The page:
The university and the Johns Hopkins Health System have agreed to increase wages for the lowest-paid Hopkins employees to at least $7.75 an hour.
The increase, to be accomplished in stages over three years, will apply to jobs now held by about 550 full-time and part-time employees in ongoing jobs in either the health system or the academic and support divisions of the university. It also affects about 450 employees of all contractors--such as housekeeping, parking and food service companies--working in those units. The total number of direct or contract employees in such jobs is nearly 24,000.
President William R. Brody announced the wage boost Feb. 2 in a meeting with students and faculty who for several years have been pressing Hopkins to adopt what they call the "Living Wage."
"I think we're all dedicated to the same objective," Brody told the group, "which is to figure out how to make sure that all Hopkins employees make enough money to support themselves and their families."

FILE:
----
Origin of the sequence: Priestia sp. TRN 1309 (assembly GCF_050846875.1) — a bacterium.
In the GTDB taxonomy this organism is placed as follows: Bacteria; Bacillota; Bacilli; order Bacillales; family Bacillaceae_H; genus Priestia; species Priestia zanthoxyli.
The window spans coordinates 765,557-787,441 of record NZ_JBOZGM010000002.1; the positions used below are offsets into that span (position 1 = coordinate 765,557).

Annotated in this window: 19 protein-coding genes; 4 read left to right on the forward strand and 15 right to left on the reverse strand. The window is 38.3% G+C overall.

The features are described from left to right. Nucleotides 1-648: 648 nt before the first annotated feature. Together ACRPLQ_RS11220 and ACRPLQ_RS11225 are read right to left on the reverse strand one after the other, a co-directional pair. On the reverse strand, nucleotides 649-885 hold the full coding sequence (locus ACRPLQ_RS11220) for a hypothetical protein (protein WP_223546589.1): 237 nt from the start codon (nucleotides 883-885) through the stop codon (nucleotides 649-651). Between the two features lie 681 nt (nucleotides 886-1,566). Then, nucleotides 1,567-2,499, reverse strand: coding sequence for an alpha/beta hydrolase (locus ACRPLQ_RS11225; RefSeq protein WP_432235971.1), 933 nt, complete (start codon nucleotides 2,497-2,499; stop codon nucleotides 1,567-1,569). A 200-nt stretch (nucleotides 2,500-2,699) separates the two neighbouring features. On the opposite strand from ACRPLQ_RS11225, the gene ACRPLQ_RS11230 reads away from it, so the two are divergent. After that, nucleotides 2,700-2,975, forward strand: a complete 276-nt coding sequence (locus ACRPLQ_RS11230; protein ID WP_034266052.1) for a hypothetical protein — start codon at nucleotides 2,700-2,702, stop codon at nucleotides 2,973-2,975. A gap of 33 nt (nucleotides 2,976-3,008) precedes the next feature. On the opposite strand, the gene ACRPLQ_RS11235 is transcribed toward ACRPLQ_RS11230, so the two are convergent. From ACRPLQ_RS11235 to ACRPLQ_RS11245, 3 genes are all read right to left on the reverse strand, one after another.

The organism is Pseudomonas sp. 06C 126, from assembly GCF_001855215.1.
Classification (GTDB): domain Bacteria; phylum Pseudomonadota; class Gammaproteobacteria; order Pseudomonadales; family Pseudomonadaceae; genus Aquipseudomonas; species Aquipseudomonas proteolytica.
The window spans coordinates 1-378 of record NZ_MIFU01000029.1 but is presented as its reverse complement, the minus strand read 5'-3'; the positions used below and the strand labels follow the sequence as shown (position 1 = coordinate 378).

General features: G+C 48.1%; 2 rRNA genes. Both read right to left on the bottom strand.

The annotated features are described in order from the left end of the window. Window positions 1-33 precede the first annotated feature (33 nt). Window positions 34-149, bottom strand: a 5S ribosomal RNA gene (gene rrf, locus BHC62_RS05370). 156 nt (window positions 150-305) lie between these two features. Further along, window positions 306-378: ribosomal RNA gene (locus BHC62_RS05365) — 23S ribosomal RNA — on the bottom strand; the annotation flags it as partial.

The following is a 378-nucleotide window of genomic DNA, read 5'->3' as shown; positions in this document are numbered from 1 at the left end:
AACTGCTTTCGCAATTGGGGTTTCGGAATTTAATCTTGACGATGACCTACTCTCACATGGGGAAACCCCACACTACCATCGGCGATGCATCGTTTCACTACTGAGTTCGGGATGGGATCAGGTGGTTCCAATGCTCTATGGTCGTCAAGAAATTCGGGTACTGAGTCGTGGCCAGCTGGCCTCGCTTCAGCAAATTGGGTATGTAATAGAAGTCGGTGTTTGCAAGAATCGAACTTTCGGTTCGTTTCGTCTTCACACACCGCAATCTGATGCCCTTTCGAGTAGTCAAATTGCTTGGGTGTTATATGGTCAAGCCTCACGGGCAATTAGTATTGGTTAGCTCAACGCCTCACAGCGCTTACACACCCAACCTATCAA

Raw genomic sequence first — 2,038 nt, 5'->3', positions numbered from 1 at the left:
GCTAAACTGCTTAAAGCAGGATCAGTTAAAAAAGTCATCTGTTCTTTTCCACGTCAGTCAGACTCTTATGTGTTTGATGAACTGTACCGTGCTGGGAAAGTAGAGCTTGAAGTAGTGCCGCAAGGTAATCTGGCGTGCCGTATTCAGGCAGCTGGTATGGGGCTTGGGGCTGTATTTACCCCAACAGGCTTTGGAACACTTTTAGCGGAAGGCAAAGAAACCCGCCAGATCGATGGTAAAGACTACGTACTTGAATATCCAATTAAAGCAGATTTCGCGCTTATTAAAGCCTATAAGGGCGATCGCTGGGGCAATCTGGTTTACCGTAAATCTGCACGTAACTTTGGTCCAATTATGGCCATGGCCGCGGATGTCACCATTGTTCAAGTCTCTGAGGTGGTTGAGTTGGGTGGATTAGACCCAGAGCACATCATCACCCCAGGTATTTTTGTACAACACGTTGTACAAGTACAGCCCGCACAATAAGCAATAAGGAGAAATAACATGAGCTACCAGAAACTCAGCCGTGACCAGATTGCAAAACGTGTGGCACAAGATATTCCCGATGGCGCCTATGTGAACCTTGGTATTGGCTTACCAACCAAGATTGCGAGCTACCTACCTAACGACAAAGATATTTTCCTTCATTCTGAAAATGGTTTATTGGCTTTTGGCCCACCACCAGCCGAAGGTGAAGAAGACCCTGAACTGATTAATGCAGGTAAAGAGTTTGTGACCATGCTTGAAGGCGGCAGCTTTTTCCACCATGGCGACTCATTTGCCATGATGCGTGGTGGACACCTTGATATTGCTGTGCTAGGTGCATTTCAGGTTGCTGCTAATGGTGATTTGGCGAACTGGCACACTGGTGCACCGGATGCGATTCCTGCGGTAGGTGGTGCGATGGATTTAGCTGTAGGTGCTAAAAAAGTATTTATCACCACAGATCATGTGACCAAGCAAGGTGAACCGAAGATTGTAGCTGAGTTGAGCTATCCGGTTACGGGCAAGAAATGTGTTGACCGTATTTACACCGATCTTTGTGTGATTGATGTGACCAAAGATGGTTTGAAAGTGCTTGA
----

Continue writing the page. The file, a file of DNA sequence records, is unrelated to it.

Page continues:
Brody said the phase-in of the new wage minimum would begin soon for some groups of employees. The university's senior vice president for administration, James T. McGill, said a complete schedule will be completed by April 15. Details of the timing and amount of increases are still being worked out with individual divisions and other units, each of which is responsible for its own budget.
"By phasing in the increase over three years, we believe the divisions can absorb the increased expense," Brody said. "We also considered the positive effect that the increased wages should have in reducing turnover and developing a more experienced work force. And we considered the positive human results of increasing wages."
The current federal minimum wage is $5.15 an hour; since October 1997, the university's minimum has been $6. The "Living Wage" written into ordinances governing Baltimore city contracts is $7.70, though advocates say the actual wage necessary to sustain a family has risen since that level was established.
Brody said he will send a letter to the university community in early March expressing his commitment to a living wage.